Category Archives: Bierstadt, Albert

The Mountains – grow unnoticed

The Mill, 1648, Rembrandt
Background Image: The Rocky Mountains, 1866, Albert Bierstadt

Emily could be writing about herself as a poet who every day will “grow unnoticed” and she writes only because she must, not for fame or “applause”. Yet she also describes “fellowship” in contrast to the lonely work of building a mountain but who is it she desires “fellowship” with? Is she suggesting that the light of the sun (inspiration) spends each night with her in dreams?

I would imagine Emily never actually saw the mountains, at least not the kind she’s describing in this poem. However, not having first-hand experience is no impediment to the creative mind, and I think that’s partially what she getting at here, especially with the final image of the poem in which the mountains turn “golden” and then “night” comes. This image is important because the light of the sun which had been illuminating the “Faces” of the “Mountains” ends its day tucked in with the mountains, as if the light of the “Sun” which reveals all that which is visible to the naked eye, shines differently at night and illuminates the unseen world. If you think about how dreams work, especially the fact that you can see even though your eyes are closed, where is this light source coming from if not the “Sun” who has nestled itself in the mountain range of your dreams?

Thus Emily, who does not often leave her home, is still able to travel across the universe every night and then reports back her findings the next day in her poetry. She is, like the geologist who studies how “Mountains – grow”, she records the growth of her imagination and what is revealed there in her own notes, and she does so without asking for any recognition or help. Her only companion is her imagination and that seems to be plenty of “fellowship” for her.

These are the days when Birds come back

Autumn Woods, 1886, Albert Bierstadt
Background Image: Autumn Woods, 1886, Albert Bierstadt

One of the few poems she published in her lifetime. Here she enjoys a warm autumn day while understanding that summer is over and winter is on its way. Readers of this poem would probably have assumed Emily was quite devout since she relies heavily on religious imagery, but they might have missed how she’s really talking about broken promises.

In the first stanza, the birds who have begun their migration south have returned believing that summer has returned while only a “few – a Bird or two” are not fooled and do not look back to New England. I actually thought of Lot and Lot’s wife when I first read this since looking back to the past which she equates to the “sophistries of June” is a sign that you wish to return to your sinful ways and thus God will punish you (turn you into salt). And this is what is unusual about this poem in that she’s saying “June” was lying to us, that the springtime is a trickster almost akin to Sodom.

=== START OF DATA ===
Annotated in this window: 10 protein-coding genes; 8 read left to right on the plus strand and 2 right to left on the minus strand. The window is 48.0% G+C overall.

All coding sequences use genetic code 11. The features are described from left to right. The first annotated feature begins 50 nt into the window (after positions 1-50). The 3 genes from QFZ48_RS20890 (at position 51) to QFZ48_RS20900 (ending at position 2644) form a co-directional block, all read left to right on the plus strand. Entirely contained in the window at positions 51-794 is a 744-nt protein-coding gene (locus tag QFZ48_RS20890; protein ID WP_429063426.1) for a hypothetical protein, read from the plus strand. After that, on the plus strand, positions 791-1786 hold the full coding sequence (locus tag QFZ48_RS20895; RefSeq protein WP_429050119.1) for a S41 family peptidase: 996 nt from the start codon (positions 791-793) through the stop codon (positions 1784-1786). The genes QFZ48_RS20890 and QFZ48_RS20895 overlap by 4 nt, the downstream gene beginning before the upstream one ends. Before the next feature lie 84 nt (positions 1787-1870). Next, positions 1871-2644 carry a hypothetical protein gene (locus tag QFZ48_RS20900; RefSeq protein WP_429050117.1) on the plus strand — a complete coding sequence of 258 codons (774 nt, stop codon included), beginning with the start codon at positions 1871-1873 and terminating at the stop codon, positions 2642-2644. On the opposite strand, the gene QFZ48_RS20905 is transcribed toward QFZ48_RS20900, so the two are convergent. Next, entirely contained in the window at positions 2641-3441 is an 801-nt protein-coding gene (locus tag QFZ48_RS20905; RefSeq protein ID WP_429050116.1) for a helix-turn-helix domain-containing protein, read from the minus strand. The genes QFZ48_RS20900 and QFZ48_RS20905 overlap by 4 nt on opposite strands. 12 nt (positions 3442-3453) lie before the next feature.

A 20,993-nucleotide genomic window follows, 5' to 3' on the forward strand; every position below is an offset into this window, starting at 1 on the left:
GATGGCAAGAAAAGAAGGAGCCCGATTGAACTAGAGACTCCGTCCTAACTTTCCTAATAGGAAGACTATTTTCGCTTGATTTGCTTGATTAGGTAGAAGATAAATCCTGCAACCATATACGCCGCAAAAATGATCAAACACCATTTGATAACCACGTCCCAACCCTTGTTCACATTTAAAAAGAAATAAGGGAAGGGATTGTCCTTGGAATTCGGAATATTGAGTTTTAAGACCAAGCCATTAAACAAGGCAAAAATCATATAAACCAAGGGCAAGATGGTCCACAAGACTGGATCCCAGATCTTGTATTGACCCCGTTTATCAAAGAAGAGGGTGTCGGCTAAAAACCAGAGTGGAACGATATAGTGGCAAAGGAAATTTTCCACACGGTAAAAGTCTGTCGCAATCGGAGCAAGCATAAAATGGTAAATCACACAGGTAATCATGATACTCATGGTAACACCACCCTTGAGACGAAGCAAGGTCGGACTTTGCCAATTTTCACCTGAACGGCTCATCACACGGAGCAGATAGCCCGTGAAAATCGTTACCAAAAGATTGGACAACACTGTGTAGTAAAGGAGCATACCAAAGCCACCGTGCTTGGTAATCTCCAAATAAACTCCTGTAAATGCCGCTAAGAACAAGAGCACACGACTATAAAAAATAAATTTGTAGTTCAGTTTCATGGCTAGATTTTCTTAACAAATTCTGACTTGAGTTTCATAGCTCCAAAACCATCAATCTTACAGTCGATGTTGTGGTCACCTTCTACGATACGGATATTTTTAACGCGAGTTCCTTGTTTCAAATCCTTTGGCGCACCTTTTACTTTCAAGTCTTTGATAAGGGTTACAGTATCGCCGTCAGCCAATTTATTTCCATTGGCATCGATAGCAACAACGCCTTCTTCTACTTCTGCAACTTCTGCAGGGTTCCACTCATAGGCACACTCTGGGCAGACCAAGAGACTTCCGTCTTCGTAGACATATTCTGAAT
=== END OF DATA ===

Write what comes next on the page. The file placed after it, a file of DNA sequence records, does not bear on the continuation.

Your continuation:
Yet it’s not just springtime she says breaks its “sacrament” with us, it’s every season because even though “summer” was the season of plenty, of “bread” and “wine”, all we can do in autumn is remember what times were easy, to eat this bread and drink this wine in memory of something that has ended. The life of leisure and abundance is slowly falling away like “a timid leaf” and the speaker of the poem wants to return to those “summer days” the way Lot’s wife looked back on her old life before God punished her.

Of course this is a very pessimistic reading of a poem that is usually read as being about someone daydreaming about summer during an particularly warm autumn (perhaps late October) day and that only the “Bee” and “a Bird or two” are wise enough to not be fooled by the temporary reprieve of impending winter. Yet the longing and yearning for a time when things were easier fills this poem with a melancholy of someone who believes that all they will be able to do is remember better times because hard times are coming soon. All the promises (“sacrament[s]”) that were given the speaker earlier in the year “Hurries” off the branches the way someone who grows old looks back at all the promise of their youth turned into a pile of leaves late in life.

And though Emily often talks about cycles and the return of things, here the poem seems to have a finality to it, as if there will be no more sophistic June’s to come, that all is ending, all the promises have been broken, and all that’s left is to remember the way things were when times were better. In the end she asks to become part of immortality, to be accepted into the ranks of He who has been resurrected, but this plea goes unanswered – God does not come down from the clouds to take her up to heaven, she can only stand and watch the leaves fall from the trees in silence and hope that things may get better.